Fast food restaurants and bakeries serving burgers, kababs, spring rolls, vegetable patties and just about anything else you can throw in a deep fryer are dotted around most cities. Most items will run around Tk 30-120/each. Bangladesh also has many international fast food chains. A few examples include A&W, Burger King, Pizza Hut, Domino's Pizza, KFC and Nando's.
To enjoy the tastes of Dhaka you must go to old Dhaka. The Haji biriyani, Nanna biriyani are a must. Also Al Razzak restaurant is famous for its Shahi food. To savour local food you must go to Korai Gost at Dhanmondi Satmosjid road, Kasturi restaurant at Gulshan & Purana Paltan area. No one should leave Bangladesh without tasting the Phuchka and Chatpati available in the streets of Dhaka,Chittagong. Also there are loads of Chinese and Thai restaurants in Bangladesh which serve localized Chinese and Thai dishes. Bailey road in Dhaka is the unofficial food street of the nation followed by Satmoshjid Road. Dhaka also has Japanese, Korean and Indian restaurants mostly in Gulshan area. For world class ice creams try Movenpick or Club Gelato in Gulshan. For kebabs, Barbecue tonight in Dhanmondi is the best followed by Koyla in Gulshan.
Similar to neighboring countries, most Bangladeshis eat with their right hand. Never use your left hand to bring food to your mouth, though it's alright to use it for bringing a glass to your mouth. Every restaurant will have a handwashing station and you should use this before and after the meal. Even if there isn't running water, a pitcher of water and a bowl will be offered. To eat with your hand, rake in a little portion of the rice and a bit of the curry to an open space on your plate (usually create a bit of space on the side of the plate closest to you, sufficiently inward from the rim but not in the center of the plate), and mix the rice and curry with your fingers. Then, create a little ball or mound (it should be compact and modestly sized, but does not need to be perfectly shaped or anything—function over form!) of the mixture and pick it up with all your fingers, and scoop in into your mouth. Your fingers should not enter your mouth in the process, and your upper fingers and palms should not get dirty either. Only toddlers and foreigners are exempted from these rules. It doesn't matter a whole lot if you don't get it all exactly right, but know that the entire restaurant is watching and waiting to see if you do. Attempting to eat with your hands and failing miserably will raise many a smile. The use of cutlery (except serving spoons for common dishes) is lacking in rural areas and poorer households. Basic cutlery (i.e., spoons, forks) is always available in urban restaurants and more Westernized, urban households. However, the use of hands is a more humble and culturally respectful gesture, especially from a tourist.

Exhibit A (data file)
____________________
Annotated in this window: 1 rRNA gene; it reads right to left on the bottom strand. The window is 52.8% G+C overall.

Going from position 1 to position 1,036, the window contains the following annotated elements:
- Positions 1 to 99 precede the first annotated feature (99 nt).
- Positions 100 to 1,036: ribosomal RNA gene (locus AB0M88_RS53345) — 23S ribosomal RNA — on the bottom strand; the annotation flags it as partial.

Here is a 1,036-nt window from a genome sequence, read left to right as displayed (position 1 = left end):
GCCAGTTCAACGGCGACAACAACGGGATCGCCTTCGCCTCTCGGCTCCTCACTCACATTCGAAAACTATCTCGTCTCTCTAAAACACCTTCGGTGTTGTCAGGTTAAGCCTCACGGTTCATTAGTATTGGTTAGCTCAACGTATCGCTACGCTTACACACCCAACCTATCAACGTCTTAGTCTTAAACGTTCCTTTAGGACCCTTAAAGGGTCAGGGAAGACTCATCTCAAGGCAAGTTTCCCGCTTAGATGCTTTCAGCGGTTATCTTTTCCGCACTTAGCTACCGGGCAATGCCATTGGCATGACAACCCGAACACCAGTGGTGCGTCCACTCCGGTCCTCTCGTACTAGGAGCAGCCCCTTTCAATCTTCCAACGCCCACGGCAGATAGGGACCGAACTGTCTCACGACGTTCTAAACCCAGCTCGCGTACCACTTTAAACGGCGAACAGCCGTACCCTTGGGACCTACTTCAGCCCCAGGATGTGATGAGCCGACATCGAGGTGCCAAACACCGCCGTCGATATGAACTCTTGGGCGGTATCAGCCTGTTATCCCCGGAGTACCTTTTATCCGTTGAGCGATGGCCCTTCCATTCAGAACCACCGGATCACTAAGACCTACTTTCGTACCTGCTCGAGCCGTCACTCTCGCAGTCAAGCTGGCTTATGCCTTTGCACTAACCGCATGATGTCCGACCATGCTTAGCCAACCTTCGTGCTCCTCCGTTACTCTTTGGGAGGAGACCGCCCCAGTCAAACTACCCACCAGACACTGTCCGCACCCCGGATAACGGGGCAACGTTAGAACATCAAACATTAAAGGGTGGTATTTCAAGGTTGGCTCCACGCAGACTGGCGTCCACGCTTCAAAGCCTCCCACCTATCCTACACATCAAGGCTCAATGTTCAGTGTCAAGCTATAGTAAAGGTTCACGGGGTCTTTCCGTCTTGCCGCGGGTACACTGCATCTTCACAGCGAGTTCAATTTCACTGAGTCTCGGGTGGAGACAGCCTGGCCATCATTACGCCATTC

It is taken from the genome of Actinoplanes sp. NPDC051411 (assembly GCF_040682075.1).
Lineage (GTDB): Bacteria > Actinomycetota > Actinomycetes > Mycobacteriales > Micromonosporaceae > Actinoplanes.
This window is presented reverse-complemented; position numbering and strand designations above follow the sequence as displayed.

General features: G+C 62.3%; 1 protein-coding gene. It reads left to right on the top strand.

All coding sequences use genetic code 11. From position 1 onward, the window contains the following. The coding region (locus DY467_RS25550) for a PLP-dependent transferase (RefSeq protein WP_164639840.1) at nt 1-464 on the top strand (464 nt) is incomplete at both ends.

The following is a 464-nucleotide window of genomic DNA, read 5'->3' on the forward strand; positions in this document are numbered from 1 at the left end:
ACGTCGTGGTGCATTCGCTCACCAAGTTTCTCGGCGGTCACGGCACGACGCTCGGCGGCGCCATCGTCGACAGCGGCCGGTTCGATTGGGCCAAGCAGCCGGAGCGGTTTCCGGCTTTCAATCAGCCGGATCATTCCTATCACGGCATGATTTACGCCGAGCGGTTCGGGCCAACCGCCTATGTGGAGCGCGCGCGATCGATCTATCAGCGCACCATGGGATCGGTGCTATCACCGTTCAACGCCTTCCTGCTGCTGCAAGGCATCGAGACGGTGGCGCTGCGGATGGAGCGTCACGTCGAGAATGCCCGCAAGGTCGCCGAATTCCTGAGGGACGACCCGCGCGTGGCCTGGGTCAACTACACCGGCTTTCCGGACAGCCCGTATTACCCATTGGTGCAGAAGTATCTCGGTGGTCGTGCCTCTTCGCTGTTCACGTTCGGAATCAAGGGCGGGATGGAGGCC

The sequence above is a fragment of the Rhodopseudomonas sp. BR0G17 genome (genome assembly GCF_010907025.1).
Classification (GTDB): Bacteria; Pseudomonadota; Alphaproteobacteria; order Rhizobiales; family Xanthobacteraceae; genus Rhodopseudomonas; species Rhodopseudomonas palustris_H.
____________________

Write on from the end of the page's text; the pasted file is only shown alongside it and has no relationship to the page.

Table-sharing is acceptable and even expected in most establishments, with the exception of nicer urban restaurants. Many places have separate curtained-off booths for women and families, a nice reprieve from prying eyes.
Being a secular Muslim majority country, alcohol consumption is frowned upon. However it is found mostly in the international clubs, luxury hotels and pricier restaurants in Dhaka as well as some restaurants in tourist centers like Cox's Bazar. In Teknaf and Saint Martins Island you may stumble upon the occasional beer smuggled in from abroad. Some of the nicest hotels in the cities have fully equipped bars with exaggerated prices. However, lack of commercial availability of liquor should not always be confused with cultural aversion to alcohol in mainstream society. You'll likely find that Bengali Christians and many urbanized, upper-class Muslims privately have a more liberal, Westernized attitude toward social consumption of alcohol. Most 5-star hotels like Radisson, Sheraton, Sonargoan, Regency and a few clubs in Gulshan hold DJ dance parties on frequent basis. Usual entrance fees of such parties are around Tk 2000.